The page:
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Archer Review: “Drastic Voyage: Part I” (Episode 6.12)

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<i>Archer</i> Review: &#8220;Drastic Voyage: Part I&#8221; (Episode 6.12)

Archer dipped its toes in sci-fi beginning all the way back in its first season, but until recently, it had been confined to Earth and its orbit. But in terms of truly out there superscience, even Rusty Venture might have to relinquish the Holy Grail, because not only has Archer resurrected its titular character’s dead fiancé, it now gets to add “shrink ray” to its resume. This week, it’s out of the spy agency, and into some kind of, oh, I don’t know, Fantastic Voyage: Piloting a ship inside the brain of a top CIA scientist to blast away a blood clot.

The setup is damn near perfect—even if the entire episode exists only to tee up Part Two. The CIA (Welcome back, Agent Hawley!), furious over Malory and the gang screwing up every assignment handed down to them, gives them a “carrot or stick” ultimatum: a million dollars each, or get run out of the spying business permanently (but likely imprisoned or killed outright). Addressing an obvious question first, Hawley insists the whole team participate, as Pam usually finds a way to stow herself and the others along for the mission. (That’s well-observed on Hawley’s part, but it doesn’t explain why he’d still pay all them for it.) Cyril poses the most obvious question, asking if they really want to inject a miniaturized ship and crew into the patient’s bloodstream instead of performing brain surgery, to which Hawley only affirms with “Yes,” either intentionally not elaborating, or because he’s cut off by Archer screwing around with the Operation board game. (Cue further aggravation from Slater, which Archer’s more than happy to indulge: “Know what this is?!” demands Slater, holding his fist up to Archer’s face. Archer: “Uhh, your best gal?” Archer’s transference of antagonism onto Slater has been one of this season’s highlights; it’s just funnier when he’s picking away at his superior, rather than a peer or subordinate.)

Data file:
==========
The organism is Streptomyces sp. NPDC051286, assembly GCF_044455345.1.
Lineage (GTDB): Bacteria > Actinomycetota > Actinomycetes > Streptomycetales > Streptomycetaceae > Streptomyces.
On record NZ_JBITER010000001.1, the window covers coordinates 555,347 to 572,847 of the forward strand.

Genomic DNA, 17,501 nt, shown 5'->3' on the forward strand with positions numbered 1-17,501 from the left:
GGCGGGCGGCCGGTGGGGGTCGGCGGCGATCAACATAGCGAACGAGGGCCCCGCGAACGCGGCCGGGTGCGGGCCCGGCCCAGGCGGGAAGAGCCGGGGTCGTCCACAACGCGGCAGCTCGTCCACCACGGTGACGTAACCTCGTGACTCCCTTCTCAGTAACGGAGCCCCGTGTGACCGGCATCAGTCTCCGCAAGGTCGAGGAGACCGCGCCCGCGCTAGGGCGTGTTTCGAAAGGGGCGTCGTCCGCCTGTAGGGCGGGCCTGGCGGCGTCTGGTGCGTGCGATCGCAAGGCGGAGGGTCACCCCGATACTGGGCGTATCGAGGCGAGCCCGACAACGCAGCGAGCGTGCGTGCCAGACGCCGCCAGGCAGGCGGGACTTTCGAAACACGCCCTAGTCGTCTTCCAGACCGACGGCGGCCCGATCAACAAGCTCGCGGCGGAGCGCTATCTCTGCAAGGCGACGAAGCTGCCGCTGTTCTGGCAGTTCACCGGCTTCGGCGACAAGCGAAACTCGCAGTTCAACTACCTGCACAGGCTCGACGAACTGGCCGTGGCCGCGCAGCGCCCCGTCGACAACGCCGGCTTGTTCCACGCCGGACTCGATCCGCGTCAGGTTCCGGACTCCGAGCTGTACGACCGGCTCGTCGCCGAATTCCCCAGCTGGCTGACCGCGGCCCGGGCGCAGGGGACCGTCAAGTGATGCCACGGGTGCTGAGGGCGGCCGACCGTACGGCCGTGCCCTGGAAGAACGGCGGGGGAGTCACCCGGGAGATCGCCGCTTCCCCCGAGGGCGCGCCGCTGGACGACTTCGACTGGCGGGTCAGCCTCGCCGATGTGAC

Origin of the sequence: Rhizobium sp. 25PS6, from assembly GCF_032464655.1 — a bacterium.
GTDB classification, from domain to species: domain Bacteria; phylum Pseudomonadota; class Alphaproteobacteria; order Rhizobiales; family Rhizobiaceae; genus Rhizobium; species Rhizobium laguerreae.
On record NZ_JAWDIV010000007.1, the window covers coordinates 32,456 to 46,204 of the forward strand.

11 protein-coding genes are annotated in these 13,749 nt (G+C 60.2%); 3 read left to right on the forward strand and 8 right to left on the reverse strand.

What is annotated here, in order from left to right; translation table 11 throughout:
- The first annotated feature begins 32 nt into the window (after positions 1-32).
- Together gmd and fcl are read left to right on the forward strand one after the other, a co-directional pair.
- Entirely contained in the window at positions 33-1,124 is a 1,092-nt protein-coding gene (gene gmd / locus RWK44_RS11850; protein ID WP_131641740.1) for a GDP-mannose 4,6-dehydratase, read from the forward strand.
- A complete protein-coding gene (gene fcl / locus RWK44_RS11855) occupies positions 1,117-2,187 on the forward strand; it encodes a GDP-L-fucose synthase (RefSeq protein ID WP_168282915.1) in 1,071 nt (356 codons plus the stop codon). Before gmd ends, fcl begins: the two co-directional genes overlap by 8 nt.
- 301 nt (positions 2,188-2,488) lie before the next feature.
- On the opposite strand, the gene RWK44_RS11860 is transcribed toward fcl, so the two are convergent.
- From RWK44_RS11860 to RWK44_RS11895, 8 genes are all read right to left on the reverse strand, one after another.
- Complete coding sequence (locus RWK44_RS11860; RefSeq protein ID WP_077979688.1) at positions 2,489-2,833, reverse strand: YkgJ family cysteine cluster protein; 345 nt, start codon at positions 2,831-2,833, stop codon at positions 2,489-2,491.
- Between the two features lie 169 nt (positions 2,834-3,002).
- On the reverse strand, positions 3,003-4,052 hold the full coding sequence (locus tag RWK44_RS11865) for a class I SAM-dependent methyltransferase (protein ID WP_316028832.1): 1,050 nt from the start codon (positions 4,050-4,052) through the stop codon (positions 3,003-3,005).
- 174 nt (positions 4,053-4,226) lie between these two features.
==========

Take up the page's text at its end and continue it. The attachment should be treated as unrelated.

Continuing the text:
After being rushed through “training” the gang (minus Krieger, who will be assisting the medical staff) are packed off to the ship to be shrunk. This week’s episode resembles those from seasons one through four, in that the joke remains high, and the characters don’t behave inconsistently with their history, but the gags aren’t merely painting over old ones. In one of this week’s biggest laughs, Cheryl launches into one of her prescient monologues, showing a bizarre enthusiasm for the adventure and quoting Asimov’s Third Law in respect the incredulity of the position they’re in. Instead of not really understanding what she’s been saying, it was merely a lead-in to her saying she’s in it for the money she doesn’t need, but she’ll use it to buy an orphanage just to bulldoze it. The capper belongs to Pam, after listening to Cheryl’s horrible diatribe: “Well… maybe she’ll die.” It’s almost enough to redeem a few other episodes this season on its own.
Then there’s also a fairly telling moment between Lana and Archer. His unbelievable luck has apparently inured him against any real fear of death, which—kind of sweetly—implies he believes he can always be there for baby Abijean. And speaking of Abijean, add in the return of Ron Cadillac, smoking while holding baby Abijean (though Mallory is just angry with him smoking around her drapes), and an outraged Krieger chaffing at the medical establishment calling out his lack of qualifications, and a winning Part One ends—as our favorite quack clone sabotages the procedure, causing the microscopic ship and crew to be injected in the patient’s foot, instead of near the site of the clot.

If Part Two manages to maintain the level of energy exhibited in this week’s episode, there’s no question Archer, despite its multiple, oddly lifeless entries this season, will end its tenure back in espionage on a rousing note of victory. Bring it!

Scott Wold is a Chicago-based freelance writer and regular contributor to Paste. You can follow him on Twitter @scottcwold, if you must.

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